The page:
Research bites

This issue’s papers focus on research in counselling and psychotherapy with people experiencing anxiety, in line with the theme of this year’s Mental Health Awareness Week from 15-21 May

Non-directive play for anxiety

A survey was conducted with 20 children aged seven to nine years who had been diagnosed as anxious – 10 children participated in 10 sessions of play therapy and 10 children did not. The results showed that anxiety scores reduced significantly for the group of children taking part in non-directive play therapy compared to the group who did not participate. Specifically, play therapy had a positive effect on agoraphobia, separation anxiety, physical injury fear, social anxiety and generalised anxiety disorder scores. The study recommends combining non-directive play therapy with parenting education and training primary teachers about non-directive play therapy.

Read more: Hateli B: The effect of non-directive play therapy on reduction of anxiety disorders in young children. 

Anxiety in the perinatal period

This systematic review explored the effectiveness of cognitive behavioural therapies (CBTs) and mindfulness-based interventions (MBIs) for reducing anxiety during pregnancy and in the first year following birth (the perinatal period). Findings indicated that CBTs and MBIs were more effective than control conditions in reducing anxiety during the perinatal period – specifically, group-based interventions and individual interventions. However, no significant effects emerged for self-guided therapies. Both in-person and online therapies showed similar benefits. The authors suggest that randomised control trials are required to compare effectiveness between psychological interventions for perinatal anxiety. 

Read more: Clinkscales N et al: The effectiveness of psychological interventions for anxiety in the perinatal period: a systematic review and meta-analysis.

Test anxiety in adolescence

This study explored the use of compassionate mind training (CMT) as a school-based intervention for test anxiety among adolescents. CMT is an aspect of compassionate-focused therapy primarily focused on the delivery of psychoeducation to develop the skills to cultivate compassion in the self. Participants in the intervention group received eight sessions of CMT, completing pre- and post-intervention measures of test anxiety, general anxiety and self-compassion. Results indicated a significant reduction in test anxiety and general anxiety, and an improvement in self compassion in comparison with the control group.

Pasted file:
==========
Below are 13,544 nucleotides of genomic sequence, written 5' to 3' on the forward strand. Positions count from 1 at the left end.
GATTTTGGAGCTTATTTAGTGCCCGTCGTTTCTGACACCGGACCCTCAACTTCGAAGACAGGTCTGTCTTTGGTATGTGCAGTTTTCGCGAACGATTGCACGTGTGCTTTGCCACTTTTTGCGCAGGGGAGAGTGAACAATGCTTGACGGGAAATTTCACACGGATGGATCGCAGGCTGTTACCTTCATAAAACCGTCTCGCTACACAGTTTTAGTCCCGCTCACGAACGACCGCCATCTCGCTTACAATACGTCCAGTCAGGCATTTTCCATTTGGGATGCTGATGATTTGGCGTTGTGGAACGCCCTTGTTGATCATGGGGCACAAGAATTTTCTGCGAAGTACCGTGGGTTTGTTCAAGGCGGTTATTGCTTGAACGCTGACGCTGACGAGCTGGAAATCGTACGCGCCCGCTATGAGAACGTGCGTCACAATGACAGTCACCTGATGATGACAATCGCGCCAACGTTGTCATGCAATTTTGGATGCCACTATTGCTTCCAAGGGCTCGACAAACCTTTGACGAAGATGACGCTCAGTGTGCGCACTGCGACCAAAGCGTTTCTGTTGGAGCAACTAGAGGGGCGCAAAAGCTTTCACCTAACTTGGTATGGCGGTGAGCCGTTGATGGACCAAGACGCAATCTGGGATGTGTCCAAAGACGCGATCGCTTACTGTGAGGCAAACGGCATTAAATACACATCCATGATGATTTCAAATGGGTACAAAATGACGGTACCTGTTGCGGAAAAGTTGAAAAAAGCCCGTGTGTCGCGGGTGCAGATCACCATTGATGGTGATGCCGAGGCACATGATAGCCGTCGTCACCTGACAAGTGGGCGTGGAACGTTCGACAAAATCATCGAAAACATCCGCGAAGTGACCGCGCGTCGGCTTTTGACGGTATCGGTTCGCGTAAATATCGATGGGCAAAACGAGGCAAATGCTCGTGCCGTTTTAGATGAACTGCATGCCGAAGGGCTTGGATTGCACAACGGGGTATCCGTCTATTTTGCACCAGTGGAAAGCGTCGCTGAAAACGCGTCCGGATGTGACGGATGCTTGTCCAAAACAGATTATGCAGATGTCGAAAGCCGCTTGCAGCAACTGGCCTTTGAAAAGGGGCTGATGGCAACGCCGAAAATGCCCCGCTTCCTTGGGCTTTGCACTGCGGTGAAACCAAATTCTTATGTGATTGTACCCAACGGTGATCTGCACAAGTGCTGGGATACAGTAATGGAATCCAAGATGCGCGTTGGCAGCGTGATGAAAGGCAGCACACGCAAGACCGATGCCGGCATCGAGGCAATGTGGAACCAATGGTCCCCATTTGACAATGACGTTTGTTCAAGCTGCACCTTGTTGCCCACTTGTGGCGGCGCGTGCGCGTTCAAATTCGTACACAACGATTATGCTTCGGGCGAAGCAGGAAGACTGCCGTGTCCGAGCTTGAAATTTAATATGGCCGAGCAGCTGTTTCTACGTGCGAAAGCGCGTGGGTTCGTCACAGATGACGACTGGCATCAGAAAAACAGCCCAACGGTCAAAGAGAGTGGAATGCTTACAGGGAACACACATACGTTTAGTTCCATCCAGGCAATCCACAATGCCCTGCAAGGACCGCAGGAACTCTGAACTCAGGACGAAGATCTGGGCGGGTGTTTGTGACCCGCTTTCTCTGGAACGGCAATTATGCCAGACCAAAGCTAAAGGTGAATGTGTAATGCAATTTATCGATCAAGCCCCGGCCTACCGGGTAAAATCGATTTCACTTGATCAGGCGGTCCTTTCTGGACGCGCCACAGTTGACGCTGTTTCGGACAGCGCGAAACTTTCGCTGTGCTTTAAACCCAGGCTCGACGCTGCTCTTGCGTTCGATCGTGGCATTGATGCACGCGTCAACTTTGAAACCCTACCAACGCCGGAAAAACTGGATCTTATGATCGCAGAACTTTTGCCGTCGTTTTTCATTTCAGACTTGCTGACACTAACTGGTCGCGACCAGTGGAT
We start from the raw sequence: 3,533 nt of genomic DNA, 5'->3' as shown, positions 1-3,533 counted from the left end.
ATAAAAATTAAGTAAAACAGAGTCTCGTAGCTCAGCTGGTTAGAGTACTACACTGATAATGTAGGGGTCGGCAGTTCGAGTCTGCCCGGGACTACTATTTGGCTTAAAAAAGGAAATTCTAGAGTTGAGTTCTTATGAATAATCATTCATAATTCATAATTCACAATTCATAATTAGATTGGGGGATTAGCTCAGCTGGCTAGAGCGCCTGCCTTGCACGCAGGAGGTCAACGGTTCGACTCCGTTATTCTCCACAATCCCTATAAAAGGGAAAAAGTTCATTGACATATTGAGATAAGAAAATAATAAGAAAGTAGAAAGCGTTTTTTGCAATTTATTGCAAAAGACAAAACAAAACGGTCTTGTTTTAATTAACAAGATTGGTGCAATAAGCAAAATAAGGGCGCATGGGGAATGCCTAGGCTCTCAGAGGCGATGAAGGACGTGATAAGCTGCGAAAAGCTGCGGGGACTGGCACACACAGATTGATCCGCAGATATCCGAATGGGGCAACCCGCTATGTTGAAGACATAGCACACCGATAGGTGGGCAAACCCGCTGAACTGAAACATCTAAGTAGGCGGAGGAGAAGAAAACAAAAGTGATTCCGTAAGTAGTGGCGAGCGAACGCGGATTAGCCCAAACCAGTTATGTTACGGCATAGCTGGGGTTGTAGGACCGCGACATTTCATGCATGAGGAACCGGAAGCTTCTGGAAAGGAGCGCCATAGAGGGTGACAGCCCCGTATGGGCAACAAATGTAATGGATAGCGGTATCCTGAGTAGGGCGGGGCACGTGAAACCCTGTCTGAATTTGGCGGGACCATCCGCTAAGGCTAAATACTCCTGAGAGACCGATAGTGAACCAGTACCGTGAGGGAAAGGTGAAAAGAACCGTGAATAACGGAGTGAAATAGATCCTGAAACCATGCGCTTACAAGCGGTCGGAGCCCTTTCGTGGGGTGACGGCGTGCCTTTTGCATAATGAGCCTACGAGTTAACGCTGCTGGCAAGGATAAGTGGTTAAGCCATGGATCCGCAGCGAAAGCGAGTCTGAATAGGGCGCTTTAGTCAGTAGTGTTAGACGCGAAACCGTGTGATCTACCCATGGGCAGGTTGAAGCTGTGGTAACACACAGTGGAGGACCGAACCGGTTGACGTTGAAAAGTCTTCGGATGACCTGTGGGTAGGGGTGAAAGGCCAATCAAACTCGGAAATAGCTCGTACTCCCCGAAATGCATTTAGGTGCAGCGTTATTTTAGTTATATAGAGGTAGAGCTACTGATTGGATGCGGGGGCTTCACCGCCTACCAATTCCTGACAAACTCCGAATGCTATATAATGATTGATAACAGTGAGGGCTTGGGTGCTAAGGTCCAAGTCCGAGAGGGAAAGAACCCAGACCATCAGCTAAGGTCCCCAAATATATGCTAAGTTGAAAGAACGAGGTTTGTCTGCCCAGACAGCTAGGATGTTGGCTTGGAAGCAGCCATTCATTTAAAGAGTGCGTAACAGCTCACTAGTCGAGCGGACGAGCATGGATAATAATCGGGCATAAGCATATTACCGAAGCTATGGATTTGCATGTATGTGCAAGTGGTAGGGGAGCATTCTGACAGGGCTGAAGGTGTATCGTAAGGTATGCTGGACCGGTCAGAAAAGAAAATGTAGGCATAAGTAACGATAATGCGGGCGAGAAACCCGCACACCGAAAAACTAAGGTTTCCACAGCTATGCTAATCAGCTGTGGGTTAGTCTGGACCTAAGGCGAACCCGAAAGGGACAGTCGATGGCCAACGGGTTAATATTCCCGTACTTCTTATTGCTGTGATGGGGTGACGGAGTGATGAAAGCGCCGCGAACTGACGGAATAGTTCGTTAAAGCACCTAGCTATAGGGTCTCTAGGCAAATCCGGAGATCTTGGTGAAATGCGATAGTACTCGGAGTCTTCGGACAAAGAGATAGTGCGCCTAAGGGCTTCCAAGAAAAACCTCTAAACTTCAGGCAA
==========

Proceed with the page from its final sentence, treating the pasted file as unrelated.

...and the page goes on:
Read more: O’Driscoll D, McAleese M: The feasibility and effectiveness of compassionate mind training as a test anxiety intervention for adolescents: a preliminary investigation

In the spotlight

‘I hope to provide understanding of gendered power dynamics’

Amanda McGarry MBACP (Accred) is a person-centred counsellor working in private practice. Alongside this Amanda is a senior lecturer at the University of Chester, teaching on both undergraduate and postgraduate counselling courses, and an associate lecturer at The Open University. She is currently completing a PhD at the University of Chester.

Tell us about your research

My research is exploring gendered power dynamics in the therapeutic relationship from the perspective of women, non-binary and gender non-conforming practitioners. While collecting data for my research I have been fortunate enough to meet some wonderfully thoughtful counsellors, who were generous with their time and reflections

What motivated you to undertake research in student counselling?

Within my first few months of qualifying as a counsellor, I became aware that gendered power dynamics might be part of therapeutic experiences I was having with male clients. I set off to find some literature to hopefully shed light on this but found very little. I decided I’d like to research this area myself to understand my experiences more fully, and potentially the experiences of others in this area.

What are some of the implications of your research?

I hope the findings provide counsellors with an opportunity for reflection and understanding in relation to gendered power dynamics in their therapeutic relationships. I also hope that my research can be used as a stepping stone for further study in this area and add to the thoughtful discussions taking place about the sociopolitical context in counselling.

• In each issue a practitioner, postgraduate student or academic will tell us about how their research may inform therapeutic practice.